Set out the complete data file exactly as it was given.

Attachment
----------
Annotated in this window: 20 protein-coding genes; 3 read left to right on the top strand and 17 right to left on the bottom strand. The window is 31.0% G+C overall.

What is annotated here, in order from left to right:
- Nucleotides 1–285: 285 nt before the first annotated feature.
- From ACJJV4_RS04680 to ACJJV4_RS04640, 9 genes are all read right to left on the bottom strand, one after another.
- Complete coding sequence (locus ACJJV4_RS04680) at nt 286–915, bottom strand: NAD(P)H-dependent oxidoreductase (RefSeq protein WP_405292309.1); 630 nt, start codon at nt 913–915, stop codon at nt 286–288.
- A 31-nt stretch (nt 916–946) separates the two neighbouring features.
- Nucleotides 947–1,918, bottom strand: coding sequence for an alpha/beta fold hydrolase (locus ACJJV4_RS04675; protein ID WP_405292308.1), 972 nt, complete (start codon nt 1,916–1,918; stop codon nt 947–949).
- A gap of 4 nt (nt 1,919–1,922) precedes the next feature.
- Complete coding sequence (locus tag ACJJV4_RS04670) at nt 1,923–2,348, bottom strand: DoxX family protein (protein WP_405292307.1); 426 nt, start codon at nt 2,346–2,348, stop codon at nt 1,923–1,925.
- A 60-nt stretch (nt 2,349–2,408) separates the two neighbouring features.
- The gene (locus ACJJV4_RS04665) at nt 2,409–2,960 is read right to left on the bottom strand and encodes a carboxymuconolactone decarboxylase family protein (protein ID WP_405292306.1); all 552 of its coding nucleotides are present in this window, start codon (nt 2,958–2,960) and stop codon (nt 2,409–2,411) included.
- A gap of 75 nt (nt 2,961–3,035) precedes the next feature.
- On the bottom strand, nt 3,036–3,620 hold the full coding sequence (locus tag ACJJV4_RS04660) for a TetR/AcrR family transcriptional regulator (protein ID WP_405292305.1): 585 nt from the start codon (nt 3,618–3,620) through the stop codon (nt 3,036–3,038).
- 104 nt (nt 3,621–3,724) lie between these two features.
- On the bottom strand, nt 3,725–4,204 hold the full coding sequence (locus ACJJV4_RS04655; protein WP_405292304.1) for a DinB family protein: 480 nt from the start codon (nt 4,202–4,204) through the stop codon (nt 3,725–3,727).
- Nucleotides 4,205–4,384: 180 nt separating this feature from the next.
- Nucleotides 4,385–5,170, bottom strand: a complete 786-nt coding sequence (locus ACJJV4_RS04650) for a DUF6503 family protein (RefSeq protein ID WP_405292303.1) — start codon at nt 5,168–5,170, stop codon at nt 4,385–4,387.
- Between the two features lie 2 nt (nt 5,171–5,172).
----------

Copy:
Annotated in this window: 20 protein-coding genes; 3 read left to right on the top strand and 17 right to left on the bottom strand. The window is 31.0% G+C overall.

What is annotated here, in order from left to right:
- Nucleotides 1–285: 285 nt before the first annotated feature.
- From ACJJV4_RS04680 to ACJJV4_RS04640, 9 genes are all read right to left on the bottom strand, one after another.
- Complete coding sequence (locus ACJJV4_RS04680) at nt 286–915, bottom strand: NAD(P)H-dependent oxidoreductase (RefSeq protein WP_405292309.1); 630 nt, start codon at nt 913–915, stop codon at nt 286–288.
- A 31-nt stretch (nt 916–946) separates the two neighbouring features.
- Nucleotides 947–1,918, bottom strand: coding sequence for an alpha/beta fold hydrolase (locus ACJJV4_RS04675; protein ID WP_405292308.1), 972 nt, complete (start codon nt 1,916–1,918; stop codon nt 947–949).
- A gap of 4 nt (nt 1,919–1,922) precedes the next feature.
- Complete coding sequence (locus tag ACJJV4_RS04670) at nt 1,923–2,348, bottom strand: DoxX family protein (protein WP_405292307.1); 426 nt, start codon at nt 2,346–2,348, stop codon at nt 1,923–1,925.
- A 60-nt stretch (nt 2,349–2,408) separates the two neighbouring features.
- The gene (locus ACJJV4_RS04665) at nt 2,409–2,960 is read right to left on the bottom strand and encodes a carboxymuconolactone decarboxylase family protein (protein ID WP_405292306.1); all 552 of its coding nucleotides are present in this window, start codon (nt 2,958–2,960) and stop codon (nt 2,409–2,411) included.
- A gap of 75 nt (nt 2,961–3,035) precedes the next feature.
- On the bottom strand, nt 3,036–3,620 hold the full coding sequence (locus tag ACJJV4_RS04660) for a TetR/AcrR family transcriptional regulator (protein ID WP_405292305.1): 585 nt from the start codon (nt 3,618–3,620) through the stop codon (nt 3,036–3,038).
- 104 nt (nt 3,621–3,724) lie between these two features.
- On the bottom strand, nt 3,725–4,204 hold the full coding sequence (locus ACJJV4_RS04655; protein WP_405292304.1) for a DinB family protein: 480 nt from the start codon (nt 4,202–4,204) through the stop codon (nt 3,725–3,727).
- Nucleotides 4,205–4,384: 180 nt separating this feature from the next.
- Nucleotides 4,385–5,170, bottom strand: a complete 786-nt coding sequence (locus ACJJV4_RS04650) for a DUF6503 family protein (RefSeq protein ID WP_405292303.1) — start codon at nt 5,168–5,170, stop codon at nt 4,385–4,387.
- Between the two features lie 2 nt (nt 5,171–5,172).